The Lindbergh Kidnapping Hoax 

 Bruno Richard Hauptmann  1899 - 1936

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   Hauptmann's Connection with the Aldinger Family

    The State of NJ v. Bruno Richard  Hauptmann: FAIRNESS ON TRIAL 

 by  Judge W Dennis Duggan, JFC 

  reprinted from The Albany County Bar Association Newsletter    

    Lindbergh Archivist  Discovers  NEW EVIDENCE 

    Forensic Evidence Removed By American Lindbergh Family 

     Extradition Hearing in Bronx             Extradition Appeal Document 

    Original Appeal  June 1935[ACLU Execution Watch 

   Richard Hauptmann's Statement of Innocence 

    Why Did You Kill Me?

 hauptmann's criminal history 

Bruno Richard Hauptmann was born in  Kamenz, Saxony, Germany  on November 26, 1899. (click here to see the Kamenz home as it looks today)

He was involved in the Western Front of WWI as a machine-gunner at age 19.

 He was gassed and wounded during the war. Hauptmann and Fritz Petzold, a war buddy, stole three hundred marks and a silver watch from the home of Herr Schierach, a burgmeister (mayor).

 A few nights later, they stole two thousand marks in securities, two hundred in cash and a gold watch and chain from leather-tanner Eduard Scheumann. They also robbed two women of their food and food-ration cards.

By the end of March, 1919, Hauptmann and Fritz had been arrested for the four crimes. Hauptmann was sent to prison in Bautzen for five years and one week. Four years later, in March of 1923, Hauptmann was paroled. Soon he was again arrested while trying to sell leather belting strips which were said to be stolen. 

He then walked right out of the jail when he noticed an open gate. He ditched his prison clothes at the prison door with a note that said, "Best wishes to the police."


Hauptmann then decided to come to America. He did not have any money so he attempted to stow away on board the SS George Washington. He was discovered when the ship reached New York's Ellis Island and was sent back to Germany. In August, he again tried to board the SS George Washington, but was discovered before the ship took off. He evaded capture and another imprisonment by jumping ship.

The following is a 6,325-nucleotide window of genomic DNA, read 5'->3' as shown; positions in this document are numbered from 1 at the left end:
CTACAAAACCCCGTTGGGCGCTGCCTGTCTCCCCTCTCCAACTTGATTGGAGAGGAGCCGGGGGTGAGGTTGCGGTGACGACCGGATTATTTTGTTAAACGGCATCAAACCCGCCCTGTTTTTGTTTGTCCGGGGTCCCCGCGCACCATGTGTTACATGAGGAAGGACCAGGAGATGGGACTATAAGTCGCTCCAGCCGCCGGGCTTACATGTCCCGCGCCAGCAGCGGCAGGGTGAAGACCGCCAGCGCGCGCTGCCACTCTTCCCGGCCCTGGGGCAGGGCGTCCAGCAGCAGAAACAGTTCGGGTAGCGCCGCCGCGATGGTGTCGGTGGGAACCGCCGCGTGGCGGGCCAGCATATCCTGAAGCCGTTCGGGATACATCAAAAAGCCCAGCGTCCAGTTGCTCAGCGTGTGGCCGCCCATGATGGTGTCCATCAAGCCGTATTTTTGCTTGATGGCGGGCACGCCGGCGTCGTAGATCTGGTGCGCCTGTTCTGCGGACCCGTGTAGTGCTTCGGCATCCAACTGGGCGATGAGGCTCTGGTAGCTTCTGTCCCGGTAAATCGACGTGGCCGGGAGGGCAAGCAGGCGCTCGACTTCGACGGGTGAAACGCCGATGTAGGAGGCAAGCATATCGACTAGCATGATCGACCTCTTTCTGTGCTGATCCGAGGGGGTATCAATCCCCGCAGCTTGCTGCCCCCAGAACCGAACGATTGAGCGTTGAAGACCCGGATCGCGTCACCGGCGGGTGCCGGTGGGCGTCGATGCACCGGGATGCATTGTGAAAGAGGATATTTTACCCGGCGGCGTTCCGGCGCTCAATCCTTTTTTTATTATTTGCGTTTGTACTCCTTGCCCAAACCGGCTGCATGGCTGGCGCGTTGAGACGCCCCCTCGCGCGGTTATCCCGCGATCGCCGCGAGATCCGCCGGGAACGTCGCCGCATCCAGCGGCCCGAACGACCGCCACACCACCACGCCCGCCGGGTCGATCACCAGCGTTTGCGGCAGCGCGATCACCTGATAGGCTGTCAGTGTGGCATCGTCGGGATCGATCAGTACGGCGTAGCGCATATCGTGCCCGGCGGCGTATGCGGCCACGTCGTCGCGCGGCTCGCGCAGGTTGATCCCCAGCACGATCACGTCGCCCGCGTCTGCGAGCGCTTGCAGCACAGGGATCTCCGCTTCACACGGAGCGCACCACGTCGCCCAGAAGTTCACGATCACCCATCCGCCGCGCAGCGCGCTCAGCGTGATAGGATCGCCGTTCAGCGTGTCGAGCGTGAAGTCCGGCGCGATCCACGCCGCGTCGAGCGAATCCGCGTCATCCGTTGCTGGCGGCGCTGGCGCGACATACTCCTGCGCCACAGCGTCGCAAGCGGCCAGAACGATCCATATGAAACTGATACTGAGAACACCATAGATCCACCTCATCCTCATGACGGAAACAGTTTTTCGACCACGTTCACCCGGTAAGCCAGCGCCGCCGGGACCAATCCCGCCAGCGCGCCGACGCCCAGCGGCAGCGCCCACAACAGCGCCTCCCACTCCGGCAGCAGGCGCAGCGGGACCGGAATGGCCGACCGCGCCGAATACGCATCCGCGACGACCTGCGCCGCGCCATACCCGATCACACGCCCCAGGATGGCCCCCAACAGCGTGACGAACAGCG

For the third time, he boarded the SS George Washington at Bremen, and made it into New York illegally. He entered America in November 1923, a few days before his twenty-fourth birthday.


On January 1, 1924, Anna Schoeffler arrived in New York, but unlike Hauptmann,  she entered the United States legally. She was twenty-six. She cleaned offices to make a living and was introduced to Richard by Lena Aldinger, a close  friend who had taken Richard into her home as a boarder. 

Although there may have been having something of a romance going on between the illegal immigrant and Lena Aldinger,  (Rudy Aldinger, usually in a drunken state, eventually threw Richard Hauptmann out of his Upper Manhattan apartment claiming he had been having an affair with his wife.)   Though Lena was married with 2 sons it appears that she may actually have been involved romantically with Hauptmann as he made Anna keep a promise that their relationship should be kept secret from Lena and, evidentally, she never knew of the marriage until it took place. 

Anna Schoeffler and Richard Hauptmann (he never used the name BRUNO in America - yellow journalism promoted that name as it sounded more ominous and threatening to American readers) were married on October 10, 1925.

On November 3, 1933, their son, Manfried Richard Hauptmann, was born. They called him "Bubi."


He lives today, with his wife, Erika, in the Amish country of Pennsylvania and has not ever come forward to promote or exonerate his father's name.   (photo from Sam Bornstein Collection)


Richard Hauptmann was 35 when he was arrested for the kidnap-murder of the Lindbergh baby. He happened to have high cheekbones and a pointy face just like John was described. However, he also was fair skinned and blue-eyed. John supposedly had a red face and brown eyes.

  Hauptmann gave up his job as a carpenter shortly after April 1932 and began to trade heavily in stocks with his partner, Isidor Fisch. 

The police found money in his garage -  $14,600 in gold certificates. The certificates were all from the Lindbergh ransom payment made almost 3 years earlier in a Bronx cemetery.

He told the police the money was not his - it was Isidor Fisch who had left him a shoebox which turned out to contain this money.

 The rest of the cache - $30,300.00 in gold certificates -  has never been found although a renovation of a Bronx High School is supposed to have unearthed some of it in the 70s. 

map on left

1279 East 222nd St,  the Bronx  

The  Hauptmann House

Hauptmann claimed his innocence when he was first arrested and continued to claim his innocence until his death. The Fisch Story has never been disproved and there is much evidence to show that Hauptmann was telling the truth. 

Isidor Fisch, before sailing to Europe where he would die of consumption, paid for his ticket with gold certificates. This information, though known to Police at the time of Hauptmann's trial was suppressed by David Wilentz, the Attorney General of New Jersey who prosecuted Hauptmann.

While bugged during conversations with his wife, Hauptmann never said anything to incriminate himself. All of the mail he received in prison was read by police - again, nothing was ever found to incriminate him.

Before his death, he said, "I am innocent. I have never changed my story and I never will." A few people, including Amelia Earhart,  Clarence Darrow and Eleanor Roosevelt, as well as Harold Hoffman, Governor of New Jersey, had strong doubts about the guilt of Richard Hauptmann. 

He was rushed to his execution in "Old Smokey" - New Jersey's popular tourist attraction - on April 3, 1936

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